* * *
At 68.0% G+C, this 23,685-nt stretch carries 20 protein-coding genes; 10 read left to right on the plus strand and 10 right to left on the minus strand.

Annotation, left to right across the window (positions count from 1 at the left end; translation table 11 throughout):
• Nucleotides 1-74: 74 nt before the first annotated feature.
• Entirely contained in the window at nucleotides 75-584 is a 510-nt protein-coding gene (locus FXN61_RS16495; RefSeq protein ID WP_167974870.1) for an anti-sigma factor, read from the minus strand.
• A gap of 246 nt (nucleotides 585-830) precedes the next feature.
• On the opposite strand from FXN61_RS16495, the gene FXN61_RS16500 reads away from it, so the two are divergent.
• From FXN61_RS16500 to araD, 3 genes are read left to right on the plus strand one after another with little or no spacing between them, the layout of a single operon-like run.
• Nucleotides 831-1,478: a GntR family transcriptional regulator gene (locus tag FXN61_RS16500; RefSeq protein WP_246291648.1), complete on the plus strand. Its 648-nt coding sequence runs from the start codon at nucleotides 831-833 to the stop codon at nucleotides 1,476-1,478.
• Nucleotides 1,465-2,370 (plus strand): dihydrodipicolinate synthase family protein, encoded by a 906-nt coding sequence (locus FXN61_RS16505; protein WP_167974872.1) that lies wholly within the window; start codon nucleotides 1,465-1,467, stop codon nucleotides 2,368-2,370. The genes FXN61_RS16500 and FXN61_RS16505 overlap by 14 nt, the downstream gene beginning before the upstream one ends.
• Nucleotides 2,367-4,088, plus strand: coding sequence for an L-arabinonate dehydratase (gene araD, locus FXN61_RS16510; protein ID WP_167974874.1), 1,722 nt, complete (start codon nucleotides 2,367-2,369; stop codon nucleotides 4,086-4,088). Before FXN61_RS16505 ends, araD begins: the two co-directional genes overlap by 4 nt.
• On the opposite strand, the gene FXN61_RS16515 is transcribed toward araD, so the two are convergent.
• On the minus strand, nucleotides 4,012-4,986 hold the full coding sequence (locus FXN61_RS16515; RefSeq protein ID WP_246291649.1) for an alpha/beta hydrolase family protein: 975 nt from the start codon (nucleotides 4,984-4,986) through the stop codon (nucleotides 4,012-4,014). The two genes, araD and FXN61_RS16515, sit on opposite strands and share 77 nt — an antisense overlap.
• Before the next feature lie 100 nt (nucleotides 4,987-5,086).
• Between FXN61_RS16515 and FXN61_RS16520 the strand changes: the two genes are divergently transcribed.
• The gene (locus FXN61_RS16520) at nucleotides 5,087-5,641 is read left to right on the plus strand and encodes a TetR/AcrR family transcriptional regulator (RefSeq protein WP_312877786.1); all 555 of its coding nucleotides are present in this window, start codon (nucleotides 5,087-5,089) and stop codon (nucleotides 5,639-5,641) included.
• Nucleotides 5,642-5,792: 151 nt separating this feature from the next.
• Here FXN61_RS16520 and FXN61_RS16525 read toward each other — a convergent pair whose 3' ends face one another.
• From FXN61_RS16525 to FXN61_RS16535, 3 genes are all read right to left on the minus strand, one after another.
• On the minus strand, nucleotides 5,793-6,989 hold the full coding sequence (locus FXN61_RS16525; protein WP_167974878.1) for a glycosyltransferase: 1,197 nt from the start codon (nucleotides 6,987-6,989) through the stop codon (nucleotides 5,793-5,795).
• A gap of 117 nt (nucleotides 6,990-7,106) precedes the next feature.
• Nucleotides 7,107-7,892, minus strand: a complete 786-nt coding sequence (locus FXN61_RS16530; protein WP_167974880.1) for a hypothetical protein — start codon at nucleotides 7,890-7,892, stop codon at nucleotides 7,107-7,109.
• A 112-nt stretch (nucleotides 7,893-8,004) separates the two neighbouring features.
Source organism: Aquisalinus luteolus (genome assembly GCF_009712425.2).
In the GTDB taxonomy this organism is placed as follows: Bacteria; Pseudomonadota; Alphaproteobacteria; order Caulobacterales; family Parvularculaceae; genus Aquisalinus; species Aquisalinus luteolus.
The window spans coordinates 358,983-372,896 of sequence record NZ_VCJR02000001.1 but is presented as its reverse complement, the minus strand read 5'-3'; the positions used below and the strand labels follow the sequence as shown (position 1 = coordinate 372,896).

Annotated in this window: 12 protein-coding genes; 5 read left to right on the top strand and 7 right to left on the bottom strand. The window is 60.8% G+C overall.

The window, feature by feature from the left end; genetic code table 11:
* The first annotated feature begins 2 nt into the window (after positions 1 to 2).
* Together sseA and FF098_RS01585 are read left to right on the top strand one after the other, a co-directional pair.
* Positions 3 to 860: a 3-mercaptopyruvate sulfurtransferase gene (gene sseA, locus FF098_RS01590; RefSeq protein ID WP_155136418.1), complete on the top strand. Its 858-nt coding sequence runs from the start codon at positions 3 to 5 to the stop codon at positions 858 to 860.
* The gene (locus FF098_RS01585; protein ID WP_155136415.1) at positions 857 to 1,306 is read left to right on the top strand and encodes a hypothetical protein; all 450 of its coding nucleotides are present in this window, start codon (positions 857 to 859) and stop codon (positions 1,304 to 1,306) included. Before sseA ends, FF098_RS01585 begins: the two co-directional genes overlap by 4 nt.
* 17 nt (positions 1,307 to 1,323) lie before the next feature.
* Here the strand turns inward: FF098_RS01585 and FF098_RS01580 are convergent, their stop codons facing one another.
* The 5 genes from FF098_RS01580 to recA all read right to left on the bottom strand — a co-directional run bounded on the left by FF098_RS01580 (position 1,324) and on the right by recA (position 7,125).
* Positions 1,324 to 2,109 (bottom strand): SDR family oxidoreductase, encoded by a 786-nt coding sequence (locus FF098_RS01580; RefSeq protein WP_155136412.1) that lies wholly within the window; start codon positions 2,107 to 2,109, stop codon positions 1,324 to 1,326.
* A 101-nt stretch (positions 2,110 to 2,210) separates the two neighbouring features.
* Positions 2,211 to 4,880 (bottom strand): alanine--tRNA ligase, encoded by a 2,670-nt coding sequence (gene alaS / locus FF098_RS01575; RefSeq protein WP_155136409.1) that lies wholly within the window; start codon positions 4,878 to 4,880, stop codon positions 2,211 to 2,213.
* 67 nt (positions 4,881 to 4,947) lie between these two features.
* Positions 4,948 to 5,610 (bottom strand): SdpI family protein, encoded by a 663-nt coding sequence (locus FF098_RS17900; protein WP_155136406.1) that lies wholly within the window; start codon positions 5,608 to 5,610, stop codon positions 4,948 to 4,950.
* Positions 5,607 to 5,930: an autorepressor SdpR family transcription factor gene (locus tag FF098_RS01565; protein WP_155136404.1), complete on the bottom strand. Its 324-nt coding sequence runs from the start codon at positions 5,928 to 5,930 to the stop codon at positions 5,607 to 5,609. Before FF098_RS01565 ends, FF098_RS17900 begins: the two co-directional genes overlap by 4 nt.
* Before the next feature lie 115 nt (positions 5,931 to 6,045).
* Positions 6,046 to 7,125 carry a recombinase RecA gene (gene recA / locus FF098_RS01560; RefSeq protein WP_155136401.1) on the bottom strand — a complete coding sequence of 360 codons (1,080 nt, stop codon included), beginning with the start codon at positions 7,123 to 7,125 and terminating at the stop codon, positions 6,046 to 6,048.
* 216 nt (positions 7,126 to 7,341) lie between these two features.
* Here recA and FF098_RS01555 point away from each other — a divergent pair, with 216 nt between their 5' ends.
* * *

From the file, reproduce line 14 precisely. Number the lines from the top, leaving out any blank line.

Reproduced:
• Between FXN61_RS16515 and FXN61_RS16520 the strand changes: the two genes are divergently transcribed.